Below is the hive level architecture of Hive:
In Hive distribution, we can find the below components majorly.
- CLI — Command Line Interface. It is the most common way of interacting with Hive. (Hive shell) This is the default service.
- HWI — Hive Web Interface. It is an alternative to the shell for interacting with hive through web browser.
- JDBC/ODBC/Thrift Server — These are provide programmatic access to Hive server. Applications using Thrift, JDBC, and ODBC connectors need to run a Hive server to communicate with Hive. HIVE_PORT environment variable need to be specified with the available port(defaults to 10,000) number to let the server listen on.
Driver — Driver compiles the input commands and queries, optimizes the
computation required, and executes the required steps with MapReduce jobs.
Metastore — The metastore is the central repository of Hive metadata. The metastore is divided into two pieces: a service and the backing store for the data. By default, the metastore is run in the same process as the Hive service. Using this
service, it is possible to run the metastore as a standalone (remote) process. Set the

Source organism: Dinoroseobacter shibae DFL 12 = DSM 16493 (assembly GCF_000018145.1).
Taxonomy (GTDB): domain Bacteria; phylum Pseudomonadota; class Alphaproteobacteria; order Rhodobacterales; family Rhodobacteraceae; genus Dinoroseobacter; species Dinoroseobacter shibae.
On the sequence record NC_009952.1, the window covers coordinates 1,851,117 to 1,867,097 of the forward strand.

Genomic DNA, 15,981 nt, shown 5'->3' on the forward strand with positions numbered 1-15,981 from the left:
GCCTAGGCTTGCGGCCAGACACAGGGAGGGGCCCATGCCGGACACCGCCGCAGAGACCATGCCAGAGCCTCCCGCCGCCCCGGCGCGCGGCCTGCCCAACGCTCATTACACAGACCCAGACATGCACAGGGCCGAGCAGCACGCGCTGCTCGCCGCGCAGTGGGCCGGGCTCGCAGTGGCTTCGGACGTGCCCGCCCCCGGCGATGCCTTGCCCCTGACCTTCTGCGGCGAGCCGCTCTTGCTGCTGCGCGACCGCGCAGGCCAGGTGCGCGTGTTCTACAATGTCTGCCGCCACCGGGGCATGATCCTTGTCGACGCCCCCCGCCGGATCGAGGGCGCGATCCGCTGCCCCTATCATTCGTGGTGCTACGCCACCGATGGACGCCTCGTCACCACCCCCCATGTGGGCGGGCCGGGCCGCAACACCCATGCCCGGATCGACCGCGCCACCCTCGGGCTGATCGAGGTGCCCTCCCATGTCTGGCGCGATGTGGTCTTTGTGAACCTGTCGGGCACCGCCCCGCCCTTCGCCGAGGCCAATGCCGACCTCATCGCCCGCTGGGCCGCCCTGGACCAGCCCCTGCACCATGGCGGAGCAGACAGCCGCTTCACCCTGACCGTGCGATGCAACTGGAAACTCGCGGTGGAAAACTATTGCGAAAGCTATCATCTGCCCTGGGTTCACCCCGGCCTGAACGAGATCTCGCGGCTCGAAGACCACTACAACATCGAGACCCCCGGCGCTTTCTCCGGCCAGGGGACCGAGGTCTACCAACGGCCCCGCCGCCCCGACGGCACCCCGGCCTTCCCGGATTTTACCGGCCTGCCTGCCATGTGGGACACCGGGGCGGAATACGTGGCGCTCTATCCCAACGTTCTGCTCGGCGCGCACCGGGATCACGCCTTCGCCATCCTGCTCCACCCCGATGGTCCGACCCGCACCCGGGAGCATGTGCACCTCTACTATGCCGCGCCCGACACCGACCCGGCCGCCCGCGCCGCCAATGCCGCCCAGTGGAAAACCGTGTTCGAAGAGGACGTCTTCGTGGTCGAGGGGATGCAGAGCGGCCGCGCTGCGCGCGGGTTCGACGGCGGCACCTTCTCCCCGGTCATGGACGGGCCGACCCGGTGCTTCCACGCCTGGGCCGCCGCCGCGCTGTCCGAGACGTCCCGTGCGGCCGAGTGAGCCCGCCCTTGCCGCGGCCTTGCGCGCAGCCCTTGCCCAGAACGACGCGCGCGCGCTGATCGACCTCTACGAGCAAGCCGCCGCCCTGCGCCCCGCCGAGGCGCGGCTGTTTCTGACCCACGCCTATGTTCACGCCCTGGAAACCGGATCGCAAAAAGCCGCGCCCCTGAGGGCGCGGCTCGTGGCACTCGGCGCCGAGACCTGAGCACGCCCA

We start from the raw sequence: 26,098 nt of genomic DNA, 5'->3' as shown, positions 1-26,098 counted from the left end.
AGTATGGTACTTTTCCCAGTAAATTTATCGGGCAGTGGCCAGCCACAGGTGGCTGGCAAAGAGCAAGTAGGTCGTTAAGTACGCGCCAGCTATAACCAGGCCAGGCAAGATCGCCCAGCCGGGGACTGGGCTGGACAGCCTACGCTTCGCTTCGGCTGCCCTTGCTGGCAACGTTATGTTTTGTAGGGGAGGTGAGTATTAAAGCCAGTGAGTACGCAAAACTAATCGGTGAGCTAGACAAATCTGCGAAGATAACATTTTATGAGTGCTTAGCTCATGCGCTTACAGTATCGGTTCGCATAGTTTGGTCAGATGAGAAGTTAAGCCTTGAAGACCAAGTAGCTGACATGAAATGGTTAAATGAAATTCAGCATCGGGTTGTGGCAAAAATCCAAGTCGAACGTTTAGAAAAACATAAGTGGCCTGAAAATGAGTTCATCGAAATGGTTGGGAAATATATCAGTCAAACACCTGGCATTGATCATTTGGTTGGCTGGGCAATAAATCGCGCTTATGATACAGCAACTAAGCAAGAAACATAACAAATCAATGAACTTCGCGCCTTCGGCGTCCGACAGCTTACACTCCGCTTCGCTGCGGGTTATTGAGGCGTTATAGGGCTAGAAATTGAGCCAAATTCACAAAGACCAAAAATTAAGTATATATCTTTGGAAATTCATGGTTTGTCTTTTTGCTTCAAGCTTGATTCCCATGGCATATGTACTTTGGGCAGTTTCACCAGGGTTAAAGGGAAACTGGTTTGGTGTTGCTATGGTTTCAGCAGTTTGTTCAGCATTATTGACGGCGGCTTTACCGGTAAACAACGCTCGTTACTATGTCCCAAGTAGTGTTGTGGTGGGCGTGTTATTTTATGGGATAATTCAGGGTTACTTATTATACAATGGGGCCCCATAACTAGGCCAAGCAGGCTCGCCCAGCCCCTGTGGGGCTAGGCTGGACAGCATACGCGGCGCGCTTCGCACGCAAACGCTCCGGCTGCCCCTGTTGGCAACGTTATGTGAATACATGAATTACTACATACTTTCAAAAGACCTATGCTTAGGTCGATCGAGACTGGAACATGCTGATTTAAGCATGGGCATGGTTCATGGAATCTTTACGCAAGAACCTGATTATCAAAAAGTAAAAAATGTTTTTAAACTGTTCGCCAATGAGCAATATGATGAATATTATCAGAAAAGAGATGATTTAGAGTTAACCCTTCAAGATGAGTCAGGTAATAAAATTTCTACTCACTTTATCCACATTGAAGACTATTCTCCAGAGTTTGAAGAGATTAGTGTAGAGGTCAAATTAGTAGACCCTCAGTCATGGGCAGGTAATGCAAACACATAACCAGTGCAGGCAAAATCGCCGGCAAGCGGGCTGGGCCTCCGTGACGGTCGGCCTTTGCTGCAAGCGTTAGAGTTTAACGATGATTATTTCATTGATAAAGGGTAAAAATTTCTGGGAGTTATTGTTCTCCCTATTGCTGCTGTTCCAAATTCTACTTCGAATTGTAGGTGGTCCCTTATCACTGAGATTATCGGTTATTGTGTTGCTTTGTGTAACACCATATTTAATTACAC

METASTORE_PORT environment variable to specify the port the server will listen on
- Job Tracker — Hive communicates with the Job Tracker to initiate the MapReduce jobs. Hive does not have to be running on the same master node with the JobTracker.
- Namenode — The data files to be processed are in HDFS, which is managed by the NameNode
Below are the three main clients that can interact with Hive Architecture.
Thrift Client: Hive Thrift Client can run Hive commands from a wide range of programming languages. Thrift bindings for Hive are available for Java, Python, and Ruby.
JDBC Driver: Hive provides a JDBC driver, defined in the class
org.apache.hadoop.hive.jdbc.HiveDriver. When configured with a JDBC URI of
the form jdbc:hive://host:port/dbname , a Java application will connect to a Hive
server running in a separate process at the given host and port.
We may alternatively choose to connect to Hive through JDBC in embedded mode using the URI jdbc:hive://. In this mode, Hive runs in the same JVM as the application
invoking it, so there is no need to launch it as a standalone server since it does not
use the Thrift service or the Hive Thrift Client.
ODBC Driver: Hive ODBC Driver allows applications that support the ODBC protocol to connect to Hive. Like the JDBC driver, the ODBC driver uses Thrift to communicate with the Hive server.